I just returned from a trip to another system. A cross between murky, moist Dagobah, lush and green Naboo, and a quaint, cobblestoned yet modern and vibrant metropolis unlike any I’ve seen in the Galaxy Far, Far Away, Ireland captured my heart for the seven days I was there and then released it to appreciate my own corner of the world. Being there brought Star Wars to mind.
My ancestors on my father’s side, the ones about whom I have information, hail from Counties Leitrim and Mayo in Ireland. Though I wasn’t able to visit those areas during my brief trip, I was there. In the country where my roots are. In the place my ancestors left to find better lives in the United States. As I listened to tour guides’ tales about the potato famine in the mid-1800’s and the 1916 Easter Rising and read the English side of plaques which were also written in Gaelic, I felt a kinship, a pull, a connection to the stories my very Irish grandmother told me as I grew up. I was aware of the piece of me that belonged there just as I became aware of the whole of me that belongs here in the U.S. I expected to be awed by my trip to my family’s homeland, but I didn’t expect to feel such a strong link to a place I’d never been before.
I believe that family includes more than “just” those who share one’s bloodline, but on this trip, which I took with my daughter, I focused on my blood relatives and the place of our origin. On what it is that binds us. What Force? Irish people have a common look about them that I also didn’t expect, a look that I see in the mirror every day. I also see it on the beautiful face of my daughter. One local gentleman quipped that she, “Looks more Irish than anyone here.” It’s true! She does. A man even stopped us and asked for directions on one of our first days in Dublin.
As much as we loved our time on the Emerald Isle, however, it isn’t the only place where our roots belong. Scotland, Germany, and for my daughter, Poland and England, also hold parts of our past. As Irish as she and I look, I wonder if we would find that same connection to these other countries that we did to Ireland? I find it difficult to believe that anyone would stop and ask us for directions in any of the other countries. When we were in Galway, I had an urge to pick up a handful of Earth and hide it away in my bag to bring a piece of my history with me, a Scarlett O’Hara-esque gesture of my appreciation for the land. I thought of Anakin Skywalker, of his telling Padme that on Tatooine the sand is, “coarse and rough and it gets everywhere.” I doubt Anakin ever had such an urge to carry a pocketful of his home system’s sand around with him. Padme, on the other hand, clearly adored the system of her birth. She didn’t want to escape Naboo; she wanted to find sanctuary there as she desperately fought to create a family with Anakin.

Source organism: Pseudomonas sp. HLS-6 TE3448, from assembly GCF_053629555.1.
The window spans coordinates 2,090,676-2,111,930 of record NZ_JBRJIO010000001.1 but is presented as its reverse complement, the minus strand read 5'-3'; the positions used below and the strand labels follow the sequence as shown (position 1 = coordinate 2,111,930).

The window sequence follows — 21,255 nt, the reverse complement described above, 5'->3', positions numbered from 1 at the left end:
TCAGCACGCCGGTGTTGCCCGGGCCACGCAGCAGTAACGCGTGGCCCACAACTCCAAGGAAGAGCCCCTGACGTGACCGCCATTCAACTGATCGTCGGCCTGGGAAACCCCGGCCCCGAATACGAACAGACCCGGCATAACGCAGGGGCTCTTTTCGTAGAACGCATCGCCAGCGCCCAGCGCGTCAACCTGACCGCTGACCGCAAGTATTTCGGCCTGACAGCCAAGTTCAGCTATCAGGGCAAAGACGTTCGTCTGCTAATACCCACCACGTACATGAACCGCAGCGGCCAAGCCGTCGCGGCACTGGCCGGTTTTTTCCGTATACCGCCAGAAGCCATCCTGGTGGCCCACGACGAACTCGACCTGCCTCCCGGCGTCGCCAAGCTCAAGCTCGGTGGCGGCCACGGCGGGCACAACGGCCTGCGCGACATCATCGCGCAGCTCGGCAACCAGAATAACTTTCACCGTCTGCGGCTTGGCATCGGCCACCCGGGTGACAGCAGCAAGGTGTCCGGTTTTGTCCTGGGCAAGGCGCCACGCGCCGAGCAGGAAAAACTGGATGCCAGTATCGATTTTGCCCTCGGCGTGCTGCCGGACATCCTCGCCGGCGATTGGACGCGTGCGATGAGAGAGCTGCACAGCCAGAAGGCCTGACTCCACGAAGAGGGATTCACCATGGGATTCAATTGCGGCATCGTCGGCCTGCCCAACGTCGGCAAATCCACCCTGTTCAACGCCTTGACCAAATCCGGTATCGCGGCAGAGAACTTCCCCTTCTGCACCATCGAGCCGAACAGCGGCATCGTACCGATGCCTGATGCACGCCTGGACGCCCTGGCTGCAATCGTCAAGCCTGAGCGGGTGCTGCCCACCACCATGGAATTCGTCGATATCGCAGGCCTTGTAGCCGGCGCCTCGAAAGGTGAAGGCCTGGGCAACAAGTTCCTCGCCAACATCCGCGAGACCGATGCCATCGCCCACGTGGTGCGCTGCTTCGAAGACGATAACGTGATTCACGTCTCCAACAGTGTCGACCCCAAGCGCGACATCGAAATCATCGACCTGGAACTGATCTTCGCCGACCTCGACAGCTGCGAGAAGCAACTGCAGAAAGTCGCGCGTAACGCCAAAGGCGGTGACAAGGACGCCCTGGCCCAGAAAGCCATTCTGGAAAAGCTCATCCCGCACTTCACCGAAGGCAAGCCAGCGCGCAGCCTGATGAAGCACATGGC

What connects the inhabitants of the GFFA to their home systems, and is that connection relevant in a universe where humanity is such a small part of the whole? Surely each species yearns for the place of its roots, feeling the plight of a diaspora, so far away from collective tradition.
Species are so individualized in Star Wars. We have distinct images of Twi’leks, particularly now in the form of Hera of Star Wars Rebels. There’s Kanan and Ezra, human males from Coruscant and Lothal respectively. Zeb, a Lasat from the Outer Rim world of Lasan. And Sabine, a Mandalorian human female who, I assume, has others in her home world who look much like her (I have to ask fellow CWK blogger Jay Krebs about my assumption about Mandalorians. She is the expert, and I most definitely am not.). Are these characters tied to their species, to their home worlds, to both, to each other? How does it actually work for them? Are humans from different systems more inclined to relate to those who are also from their home worlds, or doesn’t this matter at all in an environment where the inhabitants live and work and play and battle alongside not only different humans from different parts of the same planet but different species from distant worlds? Is it the same as we experience here on Earth, just on a much larger scale, or is it completely different?
As I mentioned, I was struck by the distinct, physical similarities of the Irish people. I don’t know the demographic of Ireland as well as I probably should, but it never occurred to me before this trip that I would find that physical similarity. Probably a small-minded oversight on my part as I think about it. I love that I am able to travel and see other places, but even more fascinating to me are the different people I meet and the ways they live their lives that are different from mine. I learn so much from other people’s ways.
One of the many things I love about Star Wars is its diversity of people and place. Species work alongside each other and do business with each other (often) without consideration of their differences. The Star Wars Rebels team is a great example. But you know what I would love to see? A Spock. A main character who is the product of two different species, a character who grapples with his inherent differences and is stronger for them. I can’t think of a character like this in Star Wars, not a main one anyway (thank you, D).
Hmmmm. Maybe there’s some potential from Kanan and Hera….. (wishful thinking!)
As much as I cherish the opportunity I had to visit Ireland with my second born, whom I miss terribly (she lives 600 miles away), I am happy to be home in Pennsylvania. Time to catch up on Star Wars Rebels.
How would you feel about a Spock-like main character in Star Wars or perhaps to see the offspring of Kanan and Hera?! I’d love to know. And remember…
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Contact Pam at email@example.com and on Twitter @pambruchwalski.Powered by Sidelines